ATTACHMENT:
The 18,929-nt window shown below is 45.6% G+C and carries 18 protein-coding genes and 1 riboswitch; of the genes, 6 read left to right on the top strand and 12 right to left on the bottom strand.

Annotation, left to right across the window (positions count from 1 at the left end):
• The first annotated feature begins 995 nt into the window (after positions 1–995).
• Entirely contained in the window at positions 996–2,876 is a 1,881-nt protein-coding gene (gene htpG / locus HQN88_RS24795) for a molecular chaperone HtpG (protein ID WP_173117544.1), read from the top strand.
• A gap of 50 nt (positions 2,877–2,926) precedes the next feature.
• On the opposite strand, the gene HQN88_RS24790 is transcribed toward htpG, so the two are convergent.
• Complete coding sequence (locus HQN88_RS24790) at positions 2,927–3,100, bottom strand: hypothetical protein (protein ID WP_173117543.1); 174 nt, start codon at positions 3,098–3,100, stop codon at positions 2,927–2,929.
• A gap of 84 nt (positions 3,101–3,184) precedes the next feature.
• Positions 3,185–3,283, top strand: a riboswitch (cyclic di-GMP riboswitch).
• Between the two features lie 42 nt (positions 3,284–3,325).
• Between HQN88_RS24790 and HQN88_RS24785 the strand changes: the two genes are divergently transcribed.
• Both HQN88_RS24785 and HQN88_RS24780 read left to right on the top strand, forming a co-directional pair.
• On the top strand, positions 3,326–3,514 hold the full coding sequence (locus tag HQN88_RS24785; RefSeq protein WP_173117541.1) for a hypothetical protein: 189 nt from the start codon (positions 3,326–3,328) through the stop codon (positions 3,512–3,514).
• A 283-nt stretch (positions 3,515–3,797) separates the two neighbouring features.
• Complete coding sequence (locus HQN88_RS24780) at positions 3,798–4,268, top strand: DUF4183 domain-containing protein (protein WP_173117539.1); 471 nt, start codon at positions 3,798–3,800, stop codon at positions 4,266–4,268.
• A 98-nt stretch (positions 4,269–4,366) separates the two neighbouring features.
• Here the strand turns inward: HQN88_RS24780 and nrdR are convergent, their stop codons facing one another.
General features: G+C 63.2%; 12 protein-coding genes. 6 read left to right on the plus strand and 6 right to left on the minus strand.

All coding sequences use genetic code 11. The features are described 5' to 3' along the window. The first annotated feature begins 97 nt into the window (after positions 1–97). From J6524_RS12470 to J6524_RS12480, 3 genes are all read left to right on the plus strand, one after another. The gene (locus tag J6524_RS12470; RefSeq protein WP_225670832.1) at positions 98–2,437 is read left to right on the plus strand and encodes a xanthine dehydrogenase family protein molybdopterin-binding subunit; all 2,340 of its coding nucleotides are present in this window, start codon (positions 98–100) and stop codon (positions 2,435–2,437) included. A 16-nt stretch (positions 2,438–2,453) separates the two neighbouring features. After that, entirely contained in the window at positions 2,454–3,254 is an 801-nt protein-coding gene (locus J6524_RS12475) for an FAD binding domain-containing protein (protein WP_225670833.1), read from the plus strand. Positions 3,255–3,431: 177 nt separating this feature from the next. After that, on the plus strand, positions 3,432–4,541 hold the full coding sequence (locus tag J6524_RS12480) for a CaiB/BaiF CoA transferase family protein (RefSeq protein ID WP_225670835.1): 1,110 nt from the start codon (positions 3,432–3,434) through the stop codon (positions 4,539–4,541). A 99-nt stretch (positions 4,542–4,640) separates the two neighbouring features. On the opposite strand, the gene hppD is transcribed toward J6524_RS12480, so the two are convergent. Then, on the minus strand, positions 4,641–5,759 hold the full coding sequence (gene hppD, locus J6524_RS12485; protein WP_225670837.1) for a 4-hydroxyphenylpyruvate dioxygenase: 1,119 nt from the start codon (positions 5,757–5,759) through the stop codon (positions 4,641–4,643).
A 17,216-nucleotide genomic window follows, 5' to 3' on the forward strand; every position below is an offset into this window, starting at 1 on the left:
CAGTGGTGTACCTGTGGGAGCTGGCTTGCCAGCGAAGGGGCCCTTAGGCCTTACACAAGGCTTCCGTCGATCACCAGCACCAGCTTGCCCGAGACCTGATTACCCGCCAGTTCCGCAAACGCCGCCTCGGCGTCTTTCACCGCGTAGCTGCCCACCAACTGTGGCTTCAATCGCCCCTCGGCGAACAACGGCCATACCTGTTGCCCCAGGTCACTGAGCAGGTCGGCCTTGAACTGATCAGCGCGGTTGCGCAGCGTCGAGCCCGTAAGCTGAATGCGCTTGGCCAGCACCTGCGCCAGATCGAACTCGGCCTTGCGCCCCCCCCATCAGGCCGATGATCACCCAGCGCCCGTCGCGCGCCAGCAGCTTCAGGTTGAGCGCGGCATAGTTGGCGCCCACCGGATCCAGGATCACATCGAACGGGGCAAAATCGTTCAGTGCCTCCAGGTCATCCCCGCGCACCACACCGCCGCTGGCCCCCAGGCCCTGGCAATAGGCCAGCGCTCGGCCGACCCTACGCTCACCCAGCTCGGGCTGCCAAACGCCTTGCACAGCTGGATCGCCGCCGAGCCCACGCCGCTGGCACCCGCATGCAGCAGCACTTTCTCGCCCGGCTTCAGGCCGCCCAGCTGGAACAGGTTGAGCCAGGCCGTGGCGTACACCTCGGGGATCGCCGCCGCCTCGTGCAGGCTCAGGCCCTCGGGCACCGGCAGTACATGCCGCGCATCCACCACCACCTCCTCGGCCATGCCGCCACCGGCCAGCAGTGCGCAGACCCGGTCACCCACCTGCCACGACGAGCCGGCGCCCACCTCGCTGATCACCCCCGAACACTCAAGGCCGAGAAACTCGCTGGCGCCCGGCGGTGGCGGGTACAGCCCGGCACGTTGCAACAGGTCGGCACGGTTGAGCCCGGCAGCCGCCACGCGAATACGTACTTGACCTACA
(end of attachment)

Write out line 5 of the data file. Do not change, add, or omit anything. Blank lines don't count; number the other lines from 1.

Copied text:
• A gap of 50 nt (positions 2,877–2,926) precedes the next feature.